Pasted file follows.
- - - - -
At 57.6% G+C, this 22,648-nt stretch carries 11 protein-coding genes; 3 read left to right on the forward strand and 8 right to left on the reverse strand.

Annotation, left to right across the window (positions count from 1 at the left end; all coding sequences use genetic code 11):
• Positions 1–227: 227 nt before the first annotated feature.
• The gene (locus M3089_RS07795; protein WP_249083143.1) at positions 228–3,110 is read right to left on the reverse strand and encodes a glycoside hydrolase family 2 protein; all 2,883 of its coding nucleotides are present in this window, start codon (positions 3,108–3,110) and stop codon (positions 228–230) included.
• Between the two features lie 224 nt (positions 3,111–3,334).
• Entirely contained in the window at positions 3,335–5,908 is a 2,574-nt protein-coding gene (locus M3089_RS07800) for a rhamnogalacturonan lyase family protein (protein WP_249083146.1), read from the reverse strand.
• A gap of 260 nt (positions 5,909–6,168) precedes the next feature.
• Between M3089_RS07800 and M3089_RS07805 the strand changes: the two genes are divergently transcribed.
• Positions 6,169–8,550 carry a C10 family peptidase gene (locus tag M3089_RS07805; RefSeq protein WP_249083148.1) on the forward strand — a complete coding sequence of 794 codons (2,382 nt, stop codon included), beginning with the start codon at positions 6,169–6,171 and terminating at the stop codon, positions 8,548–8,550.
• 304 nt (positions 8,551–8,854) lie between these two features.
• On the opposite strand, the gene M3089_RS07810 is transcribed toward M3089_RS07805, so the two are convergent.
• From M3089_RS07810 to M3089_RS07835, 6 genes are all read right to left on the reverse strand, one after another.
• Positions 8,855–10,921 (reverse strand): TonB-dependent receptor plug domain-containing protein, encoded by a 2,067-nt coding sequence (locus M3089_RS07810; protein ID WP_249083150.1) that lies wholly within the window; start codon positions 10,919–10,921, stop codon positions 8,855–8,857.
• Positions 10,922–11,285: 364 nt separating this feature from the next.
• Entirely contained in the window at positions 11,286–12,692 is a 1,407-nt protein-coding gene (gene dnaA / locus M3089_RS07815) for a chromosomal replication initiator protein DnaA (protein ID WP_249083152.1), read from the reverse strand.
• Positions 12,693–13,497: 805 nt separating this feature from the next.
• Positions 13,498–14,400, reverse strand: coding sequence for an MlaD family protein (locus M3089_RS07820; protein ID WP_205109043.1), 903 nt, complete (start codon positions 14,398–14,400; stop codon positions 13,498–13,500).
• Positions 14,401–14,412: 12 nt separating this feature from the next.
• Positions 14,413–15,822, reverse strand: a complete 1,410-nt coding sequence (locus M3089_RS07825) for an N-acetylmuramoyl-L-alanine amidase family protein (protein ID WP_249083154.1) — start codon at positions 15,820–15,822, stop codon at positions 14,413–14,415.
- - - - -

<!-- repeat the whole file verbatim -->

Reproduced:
At 57.6% G+C, this 22,648-nt stretch carries 11 protein-coding genes; 3 read left to right on the forward strand and 8 right to left on the reverse strand.

Annotation, left to right across the window (positions count from 1 at the left end; all coding sequences use genetic code 11):
• Positions 1–227: 227 nt before the first annotated feature.
• The gene (locus M3089_RS07795; protein WP_249083143.1) at positions 228–3,110 is read right to left on the reverse strand and encodes a glycoside hydrolase family 2 protein; all 2,883 of its coding nucleotides are present in this window, start codon (positions 3,108–3,110) and stop codon (positions 228–230) included.
• Between the two features lie 224 nt (positions 3,111–3,334).
• Entirely contained in the window at positions 3,335–5,908 is a 2,574-nt protein-coding gene (locus M3089_RS07800) for a rhamnogalacturonan lyase family protein (protein WP_249083146.1), read from the reverse strand.
• A gap of 260 nt (positions 5,909–6,168) precedes the next feature.
• Between M3089_RS07800 and M3089_RS07805 the strand changes: the two genes are divergently transcribed.
• Positions 6,169–8,550 carry a C10 family peptidase gene (locus tag M3089_RS07805; RefSeq protein WP_249083148.1) on the forward strand — a complete coding sequence of 794 codons (2,382 nt, stop codon included), beginning with the start codon at positions 6,169–6,171 and terminating at the stop codon, positions 8,548–8,550.
• 304 nt (positions 8,551–8,854) lie between these two features.
• On the opposite strand, the gene M3089_RS07810 is transcribed toward M3089_RS07805, so the two are convergent.
• From M3089_RS07810 to M3089_RS07835, 6 genes are all read right to left on the reverse strand, one after another.
• Positions 8,855–10,921 (reverse strand): TonB-dependent receptor plug domain-containing protein, encoded by a 2,067-nt coding sequence (locus M3089_RS07810; protein ID WP_249083150.1) that lies wholly within the window; start codon positions 10,919–10,921, stop codon positions 8,855–8,857.
• Positions 10,922–11,285: 364 nt separating this feature from the next.
• Entirely contained in the window at positions 11,286–12,692 is a 1,407-nt protein-coding gene (gene dnaA / locus M3089_RS07815) for a chromosomal replication initiator protein DnaA (protein ID WP_249083152.1), read from the reverse strand.
• Positions 12,693–13,497: 805 nt separating this feature from the next.
• Positions 13,498–14,400, reverse strand: coding sequence for an MlaD family protein (locus M3089_RS07820; protein ID WP_205109043.1), 903 nt, complete (start codon positions 14,398–14,400; stop codon positions 13,498–13,500).
• Positions 14,401–14,412: 12 nt separating this feature from the next.
• Positions 14,413–15,822, reverse strand: a complete 1,410-nt coding sequence (locus M3089_RS07825) for an N-acetylmuramoyl-L-alanine amidase family protein (protein ID WP_249083154.1) — start codon at positions 15,820–15,822, stop codon at positions 14,413–14,415.